Monday, December 17, 2012

Educational profiteering

The wealthy are opposed to public schools for many reasons. They don't want their children associating with riff-raff, they want their own children in private schools, they don't want to pay taxes for public schools (especially if they are sending their kids to a private school and paying for that as well), and they want to be able to make a profit off of the public tax dollars that are going to public schools. They have had some problems convincing the public that public tax dollars should go to strictly private schools, so they have worked very hard to crate a middle-of-the-road school that is partly private, partly public, called the "charter" school. These schools often get to select some children over others and they are usually privately run, so some capitalist is making a profit at the expense of the educational program.

The wealthy (and conservatives who buy the whole bullshit line of reasoning) like to promote these charter schools as superior in some fashion to the public schools - not as good as the private schools mind you, but better than the average. There's just one or two problems. 

First of all, the public schools do not have to make a profit - every penny they get goes into educating the children. Charter school operators need to make a profit - and given the exact same dollar-per-student aid, 10% is taken off the top for the owners of the charter.

Secondly, there's not a lot of evidence that, on average, the charters do as good a job of educating the children as the public schools. (Go figure - 10% less money to run the program.) And so, they try to break all of the rules for reporting. Oh, there's lots of evidence of this - click the link below to read a fairly comprehensive report on this very topic.

Charter schools don't perform as advertised


Anonymous said...

Actually, charter schools are public schools. They are not allowed to pick and choose their students; they can accept applicants from anywhere, but they have to accept students based on a lottery in which someone completely unaffiliated with the school picks names from a hat, often literally. Charter schools, at least before Obama's waivers for states that do well enough, had/have to meet the same standardized test requirements as regular public schools. The only way charter schools "handpick" students or are "elite" is in the way they can create and run harder classes than regular schools, which must provide bare minimum classes for the students who refuse to pass regular classes. I attend a charter school, which also happens to be an International Baccalaureate school, and there is no elitism, no handpicking of students. We actually have a greater percentage of needy students at our school than the percentage of needy children and families in the community our school serves.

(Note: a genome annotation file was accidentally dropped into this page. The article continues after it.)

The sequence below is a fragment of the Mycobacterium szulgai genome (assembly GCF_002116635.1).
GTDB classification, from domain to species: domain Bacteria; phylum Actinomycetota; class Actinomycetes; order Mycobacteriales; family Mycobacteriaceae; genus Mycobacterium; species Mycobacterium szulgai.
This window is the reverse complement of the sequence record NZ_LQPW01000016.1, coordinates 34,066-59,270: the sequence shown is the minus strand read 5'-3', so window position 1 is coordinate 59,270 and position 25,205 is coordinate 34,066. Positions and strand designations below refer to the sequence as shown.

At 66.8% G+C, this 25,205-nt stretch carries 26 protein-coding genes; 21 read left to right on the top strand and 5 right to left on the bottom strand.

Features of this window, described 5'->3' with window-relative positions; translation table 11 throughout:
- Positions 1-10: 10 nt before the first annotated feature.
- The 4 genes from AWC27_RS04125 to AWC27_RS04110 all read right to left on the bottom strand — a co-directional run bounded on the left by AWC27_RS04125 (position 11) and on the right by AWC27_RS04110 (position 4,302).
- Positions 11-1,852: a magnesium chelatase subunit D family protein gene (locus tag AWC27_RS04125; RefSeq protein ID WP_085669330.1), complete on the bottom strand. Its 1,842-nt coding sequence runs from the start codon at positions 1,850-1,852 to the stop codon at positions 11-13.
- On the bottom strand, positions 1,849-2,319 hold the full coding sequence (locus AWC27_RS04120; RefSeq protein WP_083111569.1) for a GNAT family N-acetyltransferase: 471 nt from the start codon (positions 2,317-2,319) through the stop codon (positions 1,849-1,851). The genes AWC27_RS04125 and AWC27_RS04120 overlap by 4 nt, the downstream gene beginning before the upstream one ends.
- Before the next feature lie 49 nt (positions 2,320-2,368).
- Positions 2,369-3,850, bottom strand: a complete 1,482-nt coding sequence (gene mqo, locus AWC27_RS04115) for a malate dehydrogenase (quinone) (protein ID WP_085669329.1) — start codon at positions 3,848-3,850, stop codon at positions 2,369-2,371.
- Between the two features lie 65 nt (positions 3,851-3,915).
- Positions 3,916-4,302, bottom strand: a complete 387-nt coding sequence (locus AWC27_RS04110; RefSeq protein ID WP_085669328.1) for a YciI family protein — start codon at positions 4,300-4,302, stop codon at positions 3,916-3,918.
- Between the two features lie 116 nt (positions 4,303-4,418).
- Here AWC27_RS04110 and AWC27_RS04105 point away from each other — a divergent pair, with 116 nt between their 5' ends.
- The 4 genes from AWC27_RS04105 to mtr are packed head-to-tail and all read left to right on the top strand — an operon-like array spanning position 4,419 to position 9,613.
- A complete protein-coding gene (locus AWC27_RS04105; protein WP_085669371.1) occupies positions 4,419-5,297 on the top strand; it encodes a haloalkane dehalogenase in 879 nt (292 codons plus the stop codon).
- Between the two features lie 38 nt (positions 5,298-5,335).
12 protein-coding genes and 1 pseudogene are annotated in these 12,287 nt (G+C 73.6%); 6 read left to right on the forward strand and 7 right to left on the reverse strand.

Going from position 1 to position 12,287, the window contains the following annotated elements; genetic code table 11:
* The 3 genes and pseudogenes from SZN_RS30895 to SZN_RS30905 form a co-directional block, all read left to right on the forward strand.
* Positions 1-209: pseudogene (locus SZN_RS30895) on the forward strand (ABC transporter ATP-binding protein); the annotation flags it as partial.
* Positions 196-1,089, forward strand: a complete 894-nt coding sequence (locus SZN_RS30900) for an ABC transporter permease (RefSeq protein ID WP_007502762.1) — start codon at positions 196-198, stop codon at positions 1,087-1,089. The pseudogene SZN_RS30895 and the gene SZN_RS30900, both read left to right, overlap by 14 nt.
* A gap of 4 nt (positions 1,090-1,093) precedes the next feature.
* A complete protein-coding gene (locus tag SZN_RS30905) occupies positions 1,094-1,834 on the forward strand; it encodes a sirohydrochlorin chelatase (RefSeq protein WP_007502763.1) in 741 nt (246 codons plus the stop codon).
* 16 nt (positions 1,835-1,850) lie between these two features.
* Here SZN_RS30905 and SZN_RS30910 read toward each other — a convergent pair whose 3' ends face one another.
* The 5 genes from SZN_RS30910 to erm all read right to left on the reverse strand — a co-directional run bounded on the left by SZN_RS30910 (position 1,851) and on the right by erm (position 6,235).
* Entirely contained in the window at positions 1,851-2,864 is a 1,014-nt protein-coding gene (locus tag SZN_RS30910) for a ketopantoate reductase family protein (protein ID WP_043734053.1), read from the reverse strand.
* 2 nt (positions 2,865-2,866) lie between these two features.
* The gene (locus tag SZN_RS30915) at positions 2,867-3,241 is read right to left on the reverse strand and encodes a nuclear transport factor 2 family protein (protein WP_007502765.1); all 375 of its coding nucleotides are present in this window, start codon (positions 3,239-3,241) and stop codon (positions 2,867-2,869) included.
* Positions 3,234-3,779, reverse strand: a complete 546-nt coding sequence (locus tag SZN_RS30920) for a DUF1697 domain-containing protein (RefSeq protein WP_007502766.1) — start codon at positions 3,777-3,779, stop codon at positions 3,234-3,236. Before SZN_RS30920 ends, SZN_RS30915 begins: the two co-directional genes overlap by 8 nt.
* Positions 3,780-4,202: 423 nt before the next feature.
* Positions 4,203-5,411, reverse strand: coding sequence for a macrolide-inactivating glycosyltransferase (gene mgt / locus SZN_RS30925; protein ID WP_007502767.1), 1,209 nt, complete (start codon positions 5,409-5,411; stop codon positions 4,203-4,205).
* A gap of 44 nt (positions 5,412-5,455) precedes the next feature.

Regardless of who started charter schools, they are not an evil in the world today, Nor, for that matter, are private schools. Yes, private schools often become elitist, but not all of them do, and those that are elitist often do very badly, as spoiled rich kids aren't known for their willingness to work for what they want.

Bozo Funny said...

As with most charter school advocates, you tell a great story, but the facts don't always match up with your vision. Did you read the article I attached to my own monologue? Here are a few more you might wish to try...

Study Finds No Clear Edge for Charter Schools (

Study Casts Doubt on Strength of Charter Managers (

Study Casts Doubt on Charter School Results (

Charters: Students With Disabilities Need Not Apply? (

And here's a very comprehensive study that you should read...

Do Charter Schools
Measure Up?
The Charter School
Experiment After 10 Years